Recently, AndroidPolice.com discovered a security flaw in a leaked version of Skype Video for Android and subsequently determined that the same flaw is and has been present in the often downloaded Skype for Android already available to users on the Android Market since October of 2010. The security flaw allows a malicious app installed on a user's Android device to harvest all sorts of personal information.
The information below summarizes what information can be leaked, current progress with a fix and response from Skype, as well as some basic information on how you can protect yourself against would-be thieves trying to collect your personal data from Skype.
So, What's At Risk?
A lot. Details such as your name, phone number, chat/messaging logs, account balance, full name, date of birth, email addresses, your webpage, biography, geographical location, and more. Much of this same information can be accessed for everyone on your contact list as well. Credit card information is not at risk.
For anyone even lightly concerned about digital privacy, this is a huge breach.
Why Did This Happen?
As surprising as it would seem, Skype evidently released their app with no detectable effort to conceal the information contained in users' profiles. The files which store this information have open read permissions, which allows any application on your Android device to read the files. To make matters worse, the files which store profile information are completely unencrypted. Harvesting the data from these files is perplexingly elementary.
Is Skype Fixing This?
Skype has released a statement indicating they are working hard to remedy the problem as quickly as possible. According to Skype, "we take your privacy very seriously and are working quickly to protect you from this vulnerability, including securing the file permissions on the Skype for Android application."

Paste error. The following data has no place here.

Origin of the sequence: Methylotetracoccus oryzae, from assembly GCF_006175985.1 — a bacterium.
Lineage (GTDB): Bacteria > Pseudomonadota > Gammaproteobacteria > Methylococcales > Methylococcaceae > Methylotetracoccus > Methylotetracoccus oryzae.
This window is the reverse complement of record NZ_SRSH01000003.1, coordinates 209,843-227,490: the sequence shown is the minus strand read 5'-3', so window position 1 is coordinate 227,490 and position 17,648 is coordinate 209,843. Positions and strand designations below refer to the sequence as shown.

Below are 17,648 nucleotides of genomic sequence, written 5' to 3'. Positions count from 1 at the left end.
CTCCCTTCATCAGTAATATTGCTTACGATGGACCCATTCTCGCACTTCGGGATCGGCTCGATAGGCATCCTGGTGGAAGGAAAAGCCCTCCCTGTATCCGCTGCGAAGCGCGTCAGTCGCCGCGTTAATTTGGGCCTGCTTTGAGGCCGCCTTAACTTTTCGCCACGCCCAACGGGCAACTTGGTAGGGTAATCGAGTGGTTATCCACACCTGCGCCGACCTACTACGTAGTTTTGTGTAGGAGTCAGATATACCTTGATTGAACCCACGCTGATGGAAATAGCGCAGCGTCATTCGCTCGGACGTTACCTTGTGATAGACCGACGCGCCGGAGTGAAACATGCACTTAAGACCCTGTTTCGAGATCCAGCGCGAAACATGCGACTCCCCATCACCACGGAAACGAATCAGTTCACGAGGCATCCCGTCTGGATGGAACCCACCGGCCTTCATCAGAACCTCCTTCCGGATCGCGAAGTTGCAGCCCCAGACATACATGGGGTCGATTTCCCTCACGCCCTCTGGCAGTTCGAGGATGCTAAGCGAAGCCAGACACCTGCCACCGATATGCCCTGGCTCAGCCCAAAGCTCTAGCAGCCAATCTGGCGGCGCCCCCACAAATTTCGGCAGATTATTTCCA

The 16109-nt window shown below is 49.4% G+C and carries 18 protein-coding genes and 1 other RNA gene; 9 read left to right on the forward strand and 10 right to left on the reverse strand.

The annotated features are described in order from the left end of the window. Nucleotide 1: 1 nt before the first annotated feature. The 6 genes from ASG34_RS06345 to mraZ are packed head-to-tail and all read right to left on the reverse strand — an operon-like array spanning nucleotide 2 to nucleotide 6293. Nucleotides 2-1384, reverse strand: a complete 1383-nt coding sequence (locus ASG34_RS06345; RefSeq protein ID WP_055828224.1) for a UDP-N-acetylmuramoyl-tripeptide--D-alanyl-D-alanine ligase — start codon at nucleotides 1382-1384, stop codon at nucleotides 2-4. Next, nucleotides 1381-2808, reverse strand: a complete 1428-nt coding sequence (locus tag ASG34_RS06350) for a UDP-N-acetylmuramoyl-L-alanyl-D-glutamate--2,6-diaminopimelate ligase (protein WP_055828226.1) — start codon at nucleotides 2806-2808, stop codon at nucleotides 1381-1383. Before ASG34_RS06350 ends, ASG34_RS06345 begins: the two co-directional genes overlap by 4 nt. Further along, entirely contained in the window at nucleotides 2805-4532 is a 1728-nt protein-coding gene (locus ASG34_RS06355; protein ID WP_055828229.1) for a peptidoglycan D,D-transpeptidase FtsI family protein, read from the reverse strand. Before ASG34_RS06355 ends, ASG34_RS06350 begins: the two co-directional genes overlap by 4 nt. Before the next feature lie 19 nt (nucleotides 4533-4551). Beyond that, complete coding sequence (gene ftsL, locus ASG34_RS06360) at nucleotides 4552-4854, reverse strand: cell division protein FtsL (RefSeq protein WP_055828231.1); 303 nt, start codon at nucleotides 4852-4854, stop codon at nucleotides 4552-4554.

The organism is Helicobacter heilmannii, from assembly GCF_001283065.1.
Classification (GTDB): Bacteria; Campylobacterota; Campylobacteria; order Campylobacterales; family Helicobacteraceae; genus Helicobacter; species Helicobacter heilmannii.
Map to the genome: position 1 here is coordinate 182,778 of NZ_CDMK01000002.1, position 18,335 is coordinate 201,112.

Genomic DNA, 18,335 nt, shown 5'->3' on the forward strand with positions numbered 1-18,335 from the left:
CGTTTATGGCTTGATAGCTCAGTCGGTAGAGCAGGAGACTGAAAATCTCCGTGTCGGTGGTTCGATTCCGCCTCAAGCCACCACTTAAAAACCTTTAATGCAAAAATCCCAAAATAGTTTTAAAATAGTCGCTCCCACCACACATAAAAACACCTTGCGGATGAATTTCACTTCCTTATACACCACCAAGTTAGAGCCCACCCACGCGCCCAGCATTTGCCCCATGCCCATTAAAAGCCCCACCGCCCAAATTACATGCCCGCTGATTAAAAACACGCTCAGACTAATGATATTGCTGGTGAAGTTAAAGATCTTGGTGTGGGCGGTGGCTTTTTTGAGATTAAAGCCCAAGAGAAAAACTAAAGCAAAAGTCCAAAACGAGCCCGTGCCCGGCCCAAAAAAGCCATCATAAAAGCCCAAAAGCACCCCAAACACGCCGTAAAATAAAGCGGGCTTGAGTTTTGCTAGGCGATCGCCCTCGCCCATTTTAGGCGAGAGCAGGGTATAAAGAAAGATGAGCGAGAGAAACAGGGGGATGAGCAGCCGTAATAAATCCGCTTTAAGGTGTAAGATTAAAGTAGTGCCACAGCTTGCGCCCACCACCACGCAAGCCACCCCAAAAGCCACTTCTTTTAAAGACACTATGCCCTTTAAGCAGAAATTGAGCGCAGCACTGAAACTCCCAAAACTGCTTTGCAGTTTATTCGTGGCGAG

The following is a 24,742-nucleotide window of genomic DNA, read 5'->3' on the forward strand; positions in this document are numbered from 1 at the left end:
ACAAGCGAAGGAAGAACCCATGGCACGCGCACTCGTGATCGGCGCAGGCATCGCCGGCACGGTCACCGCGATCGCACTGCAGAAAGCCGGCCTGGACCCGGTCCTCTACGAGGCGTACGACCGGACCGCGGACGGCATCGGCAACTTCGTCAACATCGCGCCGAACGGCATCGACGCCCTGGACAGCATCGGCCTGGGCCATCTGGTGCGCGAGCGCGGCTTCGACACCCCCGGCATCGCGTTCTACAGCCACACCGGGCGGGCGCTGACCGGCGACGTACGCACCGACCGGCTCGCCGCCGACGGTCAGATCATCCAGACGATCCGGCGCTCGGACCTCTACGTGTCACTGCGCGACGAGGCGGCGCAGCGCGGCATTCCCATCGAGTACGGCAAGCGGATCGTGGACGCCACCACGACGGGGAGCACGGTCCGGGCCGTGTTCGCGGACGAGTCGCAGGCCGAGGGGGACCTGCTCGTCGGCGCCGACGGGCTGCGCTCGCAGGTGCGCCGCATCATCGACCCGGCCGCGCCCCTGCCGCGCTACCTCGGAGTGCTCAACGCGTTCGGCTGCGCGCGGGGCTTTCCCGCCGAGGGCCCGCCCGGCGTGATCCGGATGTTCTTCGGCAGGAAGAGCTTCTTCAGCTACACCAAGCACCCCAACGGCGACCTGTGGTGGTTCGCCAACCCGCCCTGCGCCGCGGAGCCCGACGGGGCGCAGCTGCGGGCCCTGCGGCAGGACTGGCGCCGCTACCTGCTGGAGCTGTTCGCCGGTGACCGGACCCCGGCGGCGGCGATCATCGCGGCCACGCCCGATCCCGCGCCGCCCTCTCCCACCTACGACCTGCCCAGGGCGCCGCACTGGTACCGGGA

Unfortunately, Skype has yet to provide a timetable on how soon Skype for Android users will see an update. Considering the fix seems relatively simple, the expectation is that Skype will release a remedied version sooner than later.
How Can You Protect Yourself?
Now that the cat is out of the bag regarding the vulnerability, there's a decent likelihood that a malicious app (or apps) may appear on the Android Market that will attempt to harvest this data, especially considering that AndroidPolice.com released their proof of concept app demonstrating how to access the unsecured data. Any not-so-nice developer can quickly and easily modify that code to exist within their app, and use it to harvest a shocking amount of private user info. Also, it's quite possible that this vulnerability was already discovered by the wrong person, and that a malicious app already exists on the market.
The best way to protect your data is to scrutinize every application you install on your device. This, of course, should be your general policy, as malicious apps have appeared several times before on the Android Market. Do your due diligence to investigate the reputation of the developer, not just the rating of the app. If you're not comfortable with the app's origin, don't install it.
Check out AndroidPolice.com's proof of concept video demonstrating the security flaw below.